Empathy and Autism

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A few months ago I wrote a post about the link between literary fiction and increased empathy and better Theory of Mind. In case you missed it, here’s a link to that post and the research it was based upon.

I received a thoughtful email in response to the post, and the writer’s suggestion got me thinking about how the words we choose set a tone that can define a group of people. Specifically this mother urged me to consider how using the word “deficit” when talking about children with autism and empathy can lead people to assume “lack of.” She stated that she believes that children with autism suffer from the opposite of a lack of empathy; they instead have an overdose of it. I was struck by her response to my post, because I, as a mother, have seen this in my son with autism as well. An overwhelming empathy that spirals us through episodes of fraught emotions and emotional “flatness” that can only be explained as shutting down. We discussed how this could be explained through Theory of Mind – how our kids, and many others living with autism, have difficulty understanding that others think and feel differently than they do. Could this also result in an inability to separate themselves from emotionally sharing others’ experiences? We’ve definitely seen this happen over and over with our own kids.

So I was happy to see, a few weeks later, a new theory that supports this idea circling through social media channels. It seems to bolster what parents have observed in their own children with autism: overactive empathy, rather than a lack of it. Many individuals with autism report feeling so overcome by others’ emotions that they literally feel like they are experiencing those emotions too. When they walk in a room, they feel everyone’s emotions, but heightened. So why is the common conversation we have about individuals with autism couched in language that suggests they have a “deficit” in this area?

To me, it seems as simple as this cycle of feeling-too-much-and-shutting-or-melting-down being unreadable to those of us who do not have autism. A meltdown is seen as taking attention to one’s self, when what we expect an “empathetic” person to do is express concern, sympathy and warmth, while offering support. A shut-down is seen as callous and cold and the opposite of empathetic. But as is so often the case with autism, we fail to grasp what is going on. We struggle to bridge the gap between what is really being experienced by our children and what we perceive their experience to be.

My son has always shown a remarkable sensitivity. Gently approaching those in need of comfort, giving freely of his smile and attention. He is warm and loving, yet very few people see this because he struggles with showing these emotions in a socially acceptable way. Yet saying he lacks empathy, sorely misses the mark. What he truly lacks is the tools for communicating his feelings in a way WE would expect. As a mother, I want him to learn this, so his life is easier, and the people he meets will come to know and appreciate him. But the autism advocate in me thinks it is us – the socially adept, super communicators – who should learn how to communicate with him. Because after all, we’re supposedly the experts in this.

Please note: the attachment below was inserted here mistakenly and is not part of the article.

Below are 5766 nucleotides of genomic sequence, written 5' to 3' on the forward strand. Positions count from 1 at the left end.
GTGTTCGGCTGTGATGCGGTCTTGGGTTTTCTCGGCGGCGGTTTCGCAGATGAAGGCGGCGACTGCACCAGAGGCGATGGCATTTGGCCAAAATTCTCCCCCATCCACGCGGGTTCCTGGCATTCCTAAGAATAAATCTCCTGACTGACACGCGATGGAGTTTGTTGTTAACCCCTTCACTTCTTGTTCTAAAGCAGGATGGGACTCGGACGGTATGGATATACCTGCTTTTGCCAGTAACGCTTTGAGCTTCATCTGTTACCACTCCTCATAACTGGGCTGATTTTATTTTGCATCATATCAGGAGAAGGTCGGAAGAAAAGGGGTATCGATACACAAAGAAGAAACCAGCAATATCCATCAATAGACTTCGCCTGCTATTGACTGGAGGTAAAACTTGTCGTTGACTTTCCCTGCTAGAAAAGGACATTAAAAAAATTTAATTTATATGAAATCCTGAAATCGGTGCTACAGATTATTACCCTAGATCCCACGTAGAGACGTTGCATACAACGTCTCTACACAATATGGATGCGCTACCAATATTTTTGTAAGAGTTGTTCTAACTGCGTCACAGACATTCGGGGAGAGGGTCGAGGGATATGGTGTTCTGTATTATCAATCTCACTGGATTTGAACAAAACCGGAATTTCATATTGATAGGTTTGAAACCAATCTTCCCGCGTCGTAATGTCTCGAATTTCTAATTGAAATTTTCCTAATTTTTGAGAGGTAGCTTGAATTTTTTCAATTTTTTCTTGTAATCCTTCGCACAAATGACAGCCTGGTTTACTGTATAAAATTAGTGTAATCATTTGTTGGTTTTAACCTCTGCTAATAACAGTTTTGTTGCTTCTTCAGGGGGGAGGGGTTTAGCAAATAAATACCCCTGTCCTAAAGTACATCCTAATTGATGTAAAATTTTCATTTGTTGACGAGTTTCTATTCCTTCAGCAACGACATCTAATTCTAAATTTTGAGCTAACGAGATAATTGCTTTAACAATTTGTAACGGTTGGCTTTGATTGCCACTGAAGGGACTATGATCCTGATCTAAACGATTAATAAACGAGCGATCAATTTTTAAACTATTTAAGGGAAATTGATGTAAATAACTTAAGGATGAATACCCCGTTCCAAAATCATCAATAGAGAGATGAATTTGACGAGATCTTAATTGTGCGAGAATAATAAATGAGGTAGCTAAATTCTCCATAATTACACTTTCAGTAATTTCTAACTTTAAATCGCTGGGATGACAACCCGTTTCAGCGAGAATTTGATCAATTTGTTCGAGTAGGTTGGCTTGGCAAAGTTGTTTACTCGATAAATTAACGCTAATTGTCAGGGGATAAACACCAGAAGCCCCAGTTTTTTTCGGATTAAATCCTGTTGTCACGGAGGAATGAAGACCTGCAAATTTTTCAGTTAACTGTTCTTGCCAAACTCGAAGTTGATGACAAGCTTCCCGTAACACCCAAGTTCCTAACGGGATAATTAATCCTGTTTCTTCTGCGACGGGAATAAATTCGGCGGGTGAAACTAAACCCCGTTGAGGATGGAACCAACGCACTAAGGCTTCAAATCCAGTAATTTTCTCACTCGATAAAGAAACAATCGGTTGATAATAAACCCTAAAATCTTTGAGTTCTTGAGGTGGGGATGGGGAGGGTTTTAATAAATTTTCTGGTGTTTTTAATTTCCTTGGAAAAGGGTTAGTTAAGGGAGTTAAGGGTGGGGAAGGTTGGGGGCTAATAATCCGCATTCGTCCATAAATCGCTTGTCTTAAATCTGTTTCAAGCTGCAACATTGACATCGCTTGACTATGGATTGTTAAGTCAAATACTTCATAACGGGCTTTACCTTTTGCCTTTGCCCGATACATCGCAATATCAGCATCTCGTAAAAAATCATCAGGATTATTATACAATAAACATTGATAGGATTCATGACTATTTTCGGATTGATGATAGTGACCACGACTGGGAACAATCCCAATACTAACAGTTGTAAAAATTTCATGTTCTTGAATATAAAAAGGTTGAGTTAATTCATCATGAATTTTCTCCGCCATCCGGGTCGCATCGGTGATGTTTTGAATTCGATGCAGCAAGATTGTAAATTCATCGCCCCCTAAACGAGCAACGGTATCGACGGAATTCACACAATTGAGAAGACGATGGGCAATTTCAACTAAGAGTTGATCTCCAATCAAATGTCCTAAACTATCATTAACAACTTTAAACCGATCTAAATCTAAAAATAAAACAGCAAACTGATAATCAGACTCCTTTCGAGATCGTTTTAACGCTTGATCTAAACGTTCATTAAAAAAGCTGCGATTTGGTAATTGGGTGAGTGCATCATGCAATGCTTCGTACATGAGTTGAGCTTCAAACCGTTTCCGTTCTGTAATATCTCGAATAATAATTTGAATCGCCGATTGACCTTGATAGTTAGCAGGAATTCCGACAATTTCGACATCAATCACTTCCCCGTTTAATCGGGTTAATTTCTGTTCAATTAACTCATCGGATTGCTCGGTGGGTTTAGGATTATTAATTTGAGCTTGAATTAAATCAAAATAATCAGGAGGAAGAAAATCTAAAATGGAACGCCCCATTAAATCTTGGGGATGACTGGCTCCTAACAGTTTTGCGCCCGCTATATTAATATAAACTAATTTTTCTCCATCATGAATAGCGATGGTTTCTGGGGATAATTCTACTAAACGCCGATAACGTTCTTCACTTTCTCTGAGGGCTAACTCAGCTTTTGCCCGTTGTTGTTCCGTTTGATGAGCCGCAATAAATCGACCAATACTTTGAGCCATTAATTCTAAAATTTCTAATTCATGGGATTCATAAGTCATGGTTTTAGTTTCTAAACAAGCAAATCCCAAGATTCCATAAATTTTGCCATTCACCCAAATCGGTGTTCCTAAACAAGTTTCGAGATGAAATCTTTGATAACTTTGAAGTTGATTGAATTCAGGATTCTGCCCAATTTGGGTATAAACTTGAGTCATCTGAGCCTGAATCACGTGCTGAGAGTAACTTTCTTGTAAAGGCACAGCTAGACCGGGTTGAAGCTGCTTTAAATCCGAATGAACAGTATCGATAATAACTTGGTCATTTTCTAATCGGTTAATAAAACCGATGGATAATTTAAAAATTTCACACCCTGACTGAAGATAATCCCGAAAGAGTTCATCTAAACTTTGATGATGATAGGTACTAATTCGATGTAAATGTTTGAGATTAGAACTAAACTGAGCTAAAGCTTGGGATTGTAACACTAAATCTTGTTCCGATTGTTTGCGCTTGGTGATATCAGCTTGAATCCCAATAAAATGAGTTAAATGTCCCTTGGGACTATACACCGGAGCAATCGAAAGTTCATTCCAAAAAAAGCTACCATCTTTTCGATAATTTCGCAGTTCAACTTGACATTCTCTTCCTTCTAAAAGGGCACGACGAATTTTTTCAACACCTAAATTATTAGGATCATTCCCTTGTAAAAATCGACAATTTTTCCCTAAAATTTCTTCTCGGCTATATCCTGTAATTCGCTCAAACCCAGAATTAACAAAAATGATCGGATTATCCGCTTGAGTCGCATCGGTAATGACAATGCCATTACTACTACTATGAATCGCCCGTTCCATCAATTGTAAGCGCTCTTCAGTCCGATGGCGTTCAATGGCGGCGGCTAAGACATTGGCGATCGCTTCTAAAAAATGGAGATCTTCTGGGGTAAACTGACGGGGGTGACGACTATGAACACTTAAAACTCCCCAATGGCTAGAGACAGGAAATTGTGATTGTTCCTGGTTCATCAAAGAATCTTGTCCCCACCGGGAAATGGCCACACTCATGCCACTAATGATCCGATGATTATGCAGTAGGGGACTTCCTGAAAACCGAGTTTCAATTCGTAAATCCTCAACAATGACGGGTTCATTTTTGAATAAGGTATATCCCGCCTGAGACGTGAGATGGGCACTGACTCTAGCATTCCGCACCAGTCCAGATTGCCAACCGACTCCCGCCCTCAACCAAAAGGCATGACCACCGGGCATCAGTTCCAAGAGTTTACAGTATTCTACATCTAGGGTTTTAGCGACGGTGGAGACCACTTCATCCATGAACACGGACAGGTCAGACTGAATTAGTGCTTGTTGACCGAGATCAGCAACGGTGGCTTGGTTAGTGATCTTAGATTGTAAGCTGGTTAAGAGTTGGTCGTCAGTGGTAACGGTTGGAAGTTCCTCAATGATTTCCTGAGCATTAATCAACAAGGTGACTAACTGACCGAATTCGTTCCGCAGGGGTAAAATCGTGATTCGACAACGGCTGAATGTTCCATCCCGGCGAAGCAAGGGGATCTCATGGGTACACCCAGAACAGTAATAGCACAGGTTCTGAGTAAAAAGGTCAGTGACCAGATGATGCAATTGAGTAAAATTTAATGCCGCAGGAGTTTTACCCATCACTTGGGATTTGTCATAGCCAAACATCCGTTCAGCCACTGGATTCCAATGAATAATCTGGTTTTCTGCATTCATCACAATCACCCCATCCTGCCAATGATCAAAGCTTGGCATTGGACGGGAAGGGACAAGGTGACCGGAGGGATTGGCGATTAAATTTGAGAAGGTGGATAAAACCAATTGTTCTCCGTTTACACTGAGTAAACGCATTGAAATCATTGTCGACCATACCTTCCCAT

And I’m struck again by how much, as a parent, living with autism forces me to rethink and redefine everything I “know.” It’s encouraging to see professionals in the field, shifting their perspective and instead of following a linear path to forgone conclusions, circling back to explore, deeply, what we might be missing or misunderstanding.

Looking further into this new theory is worthwhile. The authors posit that all symptoms of autism can be tied to this “intense world hypothesis,” including language impairments and social problems. Once your perspective shifts, it’s easy for you to start seeing your child and their way of being in the world differently too.

Link to the theory here

Author: Shannon

Shannon parents a son on the spectrum, lives in MN and writes to stay sane. She is passionate about connecting families to the services that will transform their lives. Read her full bio here.

2 Comments

  1. I would offer that emotional recognition is a weaker area pre intervention. I believe that emotions themselves express differently and at different times. Young people may not be able to make easy connections between their feelings and how to show them, they definitely do experience feelings.

  2. I have a son who is high functioning, he says he just wants to be and do the “regular things” and he can, but afterwards he is wound very tight and has a lot of processing to do. He also has a hard time explaining all he feels about it and reacting to things that he feels guilt about or consequences he has to tolerate to groups when he was not doing the offending behavior (i.e. recess time lost for the class because of a lot of talking, but he was not one of the ones talking). I think that he feels things in a “bionic” manner but is not able to fully process through them in the moment. I think this is related to what you are saying. Any thoughts from other parents out there?

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